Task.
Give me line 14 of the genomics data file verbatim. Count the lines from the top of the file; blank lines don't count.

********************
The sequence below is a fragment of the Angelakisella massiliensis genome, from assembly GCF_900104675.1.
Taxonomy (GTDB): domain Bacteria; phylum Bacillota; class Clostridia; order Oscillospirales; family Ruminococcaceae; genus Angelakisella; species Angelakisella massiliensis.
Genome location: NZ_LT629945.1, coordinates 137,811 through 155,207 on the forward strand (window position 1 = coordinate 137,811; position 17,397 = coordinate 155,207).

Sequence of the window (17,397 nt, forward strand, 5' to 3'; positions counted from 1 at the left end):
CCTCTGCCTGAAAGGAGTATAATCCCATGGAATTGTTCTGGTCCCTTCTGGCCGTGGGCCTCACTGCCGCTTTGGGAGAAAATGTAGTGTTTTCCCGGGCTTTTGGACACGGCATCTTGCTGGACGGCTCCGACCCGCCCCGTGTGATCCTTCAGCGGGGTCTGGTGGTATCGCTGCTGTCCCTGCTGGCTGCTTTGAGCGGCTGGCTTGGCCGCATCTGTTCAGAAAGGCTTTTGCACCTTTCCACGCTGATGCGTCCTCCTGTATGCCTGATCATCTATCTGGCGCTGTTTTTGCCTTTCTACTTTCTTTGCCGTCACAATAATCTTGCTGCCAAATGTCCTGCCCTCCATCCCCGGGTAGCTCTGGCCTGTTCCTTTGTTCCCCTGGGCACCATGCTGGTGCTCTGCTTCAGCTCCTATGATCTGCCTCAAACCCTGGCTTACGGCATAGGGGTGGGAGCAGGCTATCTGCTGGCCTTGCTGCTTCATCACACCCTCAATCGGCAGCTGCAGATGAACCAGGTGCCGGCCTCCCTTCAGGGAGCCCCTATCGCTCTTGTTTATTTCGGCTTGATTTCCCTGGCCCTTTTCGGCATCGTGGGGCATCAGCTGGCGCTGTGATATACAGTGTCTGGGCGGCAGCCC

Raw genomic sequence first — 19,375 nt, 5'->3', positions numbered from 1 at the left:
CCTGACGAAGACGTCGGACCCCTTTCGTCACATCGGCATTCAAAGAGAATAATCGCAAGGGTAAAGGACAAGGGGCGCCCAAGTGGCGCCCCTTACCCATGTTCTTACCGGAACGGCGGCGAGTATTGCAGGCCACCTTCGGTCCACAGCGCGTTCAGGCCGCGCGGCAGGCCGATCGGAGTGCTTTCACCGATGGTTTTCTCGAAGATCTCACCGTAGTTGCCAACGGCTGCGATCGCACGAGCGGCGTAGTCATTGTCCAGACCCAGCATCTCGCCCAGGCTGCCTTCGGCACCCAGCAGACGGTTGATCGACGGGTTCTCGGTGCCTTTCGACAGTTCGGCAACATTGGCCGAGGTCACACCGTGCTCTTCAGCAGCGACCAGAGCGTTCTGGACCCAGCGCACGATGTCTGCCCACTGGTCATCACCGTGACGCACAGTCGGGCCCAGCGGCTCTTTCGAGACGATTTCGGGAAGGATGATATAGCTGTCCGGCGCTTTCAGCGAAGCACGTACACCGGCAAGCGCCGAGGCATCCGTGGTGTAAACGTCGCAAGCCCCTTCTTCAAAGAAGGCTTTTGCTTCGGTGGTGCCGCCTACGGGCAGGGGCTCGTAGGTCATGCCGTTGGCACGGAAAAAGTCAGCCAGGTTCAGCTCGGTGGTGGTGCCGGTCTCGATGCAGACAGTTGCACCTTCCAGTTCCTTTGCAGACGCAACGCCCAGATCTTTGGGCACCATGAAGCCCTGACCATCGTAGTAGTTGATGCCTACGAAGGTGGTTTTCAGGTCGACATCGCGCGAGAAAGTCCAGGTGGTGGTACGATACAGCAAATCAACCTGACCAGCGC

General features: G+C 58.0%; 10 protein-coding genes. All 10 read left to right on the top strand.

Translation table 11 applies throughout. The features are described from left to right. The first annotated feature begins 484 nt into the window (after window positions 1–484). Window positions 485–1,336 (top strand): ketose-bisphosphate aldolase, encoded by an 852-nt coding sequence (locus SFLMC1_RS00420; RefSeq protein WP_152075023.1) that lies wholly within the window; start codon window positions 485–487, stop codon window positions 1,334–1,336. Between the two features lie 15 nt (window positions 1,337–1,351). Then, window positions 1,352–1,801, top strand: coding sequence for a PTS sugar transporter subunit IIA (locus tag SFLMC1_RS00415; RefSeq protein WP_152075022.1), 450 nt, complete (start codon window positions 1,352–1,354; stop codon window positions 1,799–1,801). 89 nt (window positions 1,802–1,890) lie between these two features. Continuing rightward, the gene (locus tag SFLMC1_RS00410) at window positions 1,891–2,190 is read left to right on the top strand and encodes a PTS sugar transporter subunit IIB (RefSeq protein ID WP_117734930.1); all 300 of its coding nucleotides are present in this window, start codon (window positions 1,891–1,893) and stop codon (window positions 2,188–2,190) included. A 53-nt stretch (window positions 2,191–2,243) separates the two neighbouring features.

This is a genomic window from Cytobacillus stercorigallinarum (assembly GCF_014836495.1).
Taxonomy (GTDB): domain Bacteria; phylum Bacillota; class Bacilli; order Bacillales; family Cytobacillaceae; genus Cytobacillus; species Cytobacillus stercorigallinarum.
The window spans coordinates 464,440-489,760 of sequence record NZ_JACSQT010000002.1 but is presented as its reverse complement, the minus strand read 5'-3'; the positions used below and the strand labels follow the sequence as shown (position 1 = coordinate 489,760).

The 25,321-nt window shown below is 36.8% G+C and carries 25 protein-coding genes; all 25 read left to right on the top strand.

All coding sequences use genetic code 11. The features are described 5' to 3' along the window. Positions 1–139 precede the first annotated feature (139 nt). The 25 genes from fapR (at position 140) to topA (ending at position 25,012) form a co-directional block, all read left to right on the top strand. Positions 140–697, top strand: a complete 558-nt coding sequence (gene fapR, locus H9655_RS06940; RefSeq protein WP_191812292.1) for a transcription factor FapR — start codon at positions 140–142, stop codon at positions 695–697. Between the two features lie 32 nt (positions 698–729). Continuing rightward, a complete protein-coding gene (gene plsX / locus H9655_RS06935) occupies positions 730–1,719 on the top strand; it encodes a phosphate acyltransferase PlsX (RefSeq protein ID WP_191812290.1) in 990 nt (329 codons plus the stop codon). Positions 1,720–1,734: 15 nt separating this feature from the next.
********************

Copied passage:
All coding sequences use genetic code 11. The features are described 5' to 3' along the window. Positions 1–139 precede the first annotated feature (139 nt). The 25 genes from fapR (at position 140) to topA (ending at position 25,012) form a co-directional block, all read left to right on the top strand. Positions 140–697, top strand: a complete 558-nt coding sequence (gene fapR, locus H9655_RS06940; RefSeq protein WP_191812292.1) for a transcription factor FapR — start codon at positions 140–142, stop codon at positions 695–697. Between the two features lie 32 nt (positions 698–729). Continuing rightward, a complete protein-coding gene (gene plsX / locus H9655_RS06935) occupies positions 730–1,719 on the top strand; it encodes a phosphate acyltransferase PlsX (RefSeq protein ID WP_191812290.1) in 990 nt (329 codons plus the stop codon). Positions 1,720–1,734: 15 nt separating this feature from the next.